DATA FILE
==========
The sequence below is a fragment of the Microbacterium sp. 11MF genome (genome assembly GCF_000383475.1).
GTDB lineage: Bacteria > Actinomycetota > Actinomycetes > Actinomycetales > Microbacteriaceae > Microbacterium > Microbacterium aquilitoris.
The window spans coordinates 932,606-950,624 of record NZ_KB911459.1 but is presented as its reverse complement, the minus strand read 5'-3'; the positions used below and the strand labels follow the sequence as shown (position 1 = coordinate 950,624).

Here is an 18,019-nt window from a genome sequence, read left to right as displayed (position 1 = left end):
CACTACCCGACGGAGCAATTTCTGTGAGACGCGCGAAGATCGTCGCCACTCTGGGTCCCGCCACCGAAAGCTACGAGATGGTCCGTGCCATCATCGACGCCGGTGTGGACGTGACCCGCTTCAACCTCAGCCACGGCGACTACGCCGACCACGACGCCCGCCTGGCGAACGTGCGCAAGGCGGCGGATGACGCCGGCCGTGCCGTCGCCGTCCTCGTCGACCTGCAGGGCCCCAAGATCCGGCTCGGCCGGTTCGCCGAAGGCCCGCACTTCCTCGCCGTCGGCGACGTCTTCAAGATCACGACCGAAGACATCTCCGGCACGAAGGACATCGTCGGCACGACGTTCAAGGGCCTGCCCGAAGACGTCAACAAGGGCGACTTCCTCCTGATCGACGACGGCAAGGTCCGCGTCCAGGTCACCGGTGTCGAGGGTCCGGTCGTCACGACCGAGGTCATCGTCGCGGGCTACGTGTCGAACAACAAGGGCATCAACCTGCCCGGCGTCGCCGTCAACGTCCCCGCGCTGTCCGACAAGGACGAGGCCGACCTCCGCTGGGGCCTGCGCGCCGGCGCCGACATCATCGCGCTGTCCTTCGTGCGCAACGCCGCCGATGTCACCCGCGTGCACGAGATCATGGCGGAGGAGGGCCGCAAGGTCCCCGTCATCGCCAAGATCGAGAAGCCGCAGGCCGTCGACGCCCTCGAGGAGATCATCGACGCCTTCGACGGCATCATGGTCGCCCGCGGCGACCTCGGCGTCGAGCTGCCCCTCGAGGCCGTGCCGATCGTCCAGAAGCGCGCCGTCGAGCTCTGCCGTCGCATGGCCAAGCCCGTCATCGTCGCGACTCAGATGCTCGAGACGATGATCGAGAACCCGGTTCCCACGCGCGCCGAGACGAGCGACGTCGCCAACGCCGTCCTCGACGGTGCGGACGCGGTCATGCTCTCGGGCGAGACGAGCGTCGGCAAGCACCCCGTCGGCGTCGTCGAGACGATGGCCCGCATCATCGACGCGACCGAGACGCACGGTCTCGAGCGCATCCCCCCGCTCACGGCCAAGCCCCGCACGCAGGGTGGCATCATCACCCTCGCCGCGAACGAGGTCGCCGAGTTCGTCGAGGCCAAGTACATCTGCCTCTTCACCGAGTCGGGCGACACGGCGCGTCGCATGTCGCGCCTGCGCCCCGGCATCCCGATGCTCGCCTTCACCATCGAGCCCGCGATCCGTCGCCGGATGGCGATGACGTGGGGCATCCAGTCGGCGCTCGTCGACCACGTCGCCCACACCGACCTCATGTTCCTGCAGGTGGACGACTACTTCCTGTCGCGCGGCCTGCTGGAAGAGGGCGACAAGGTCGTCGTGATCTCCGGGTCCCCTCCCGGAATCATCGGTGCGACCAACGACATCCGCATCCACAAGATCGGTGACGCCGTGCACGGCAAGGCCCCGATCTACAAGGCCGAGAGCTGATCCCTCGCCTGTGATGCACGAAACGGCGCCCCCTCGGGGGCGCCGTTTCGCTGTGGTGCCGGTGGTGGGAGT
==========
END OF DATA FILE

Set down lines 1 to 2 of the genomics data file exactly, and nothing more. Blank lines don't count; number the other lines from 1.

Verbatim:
The sequence below is a fragment of the Microbacterium sp. 11MF genome (genome assembly GCF_000383475.1).
GTDB lineage: Bacteria > Actinomycetota > Actinomycetes > Actinomycetales > Microbacteriaceae > Microbacterium > Microbacterium aquilitoris.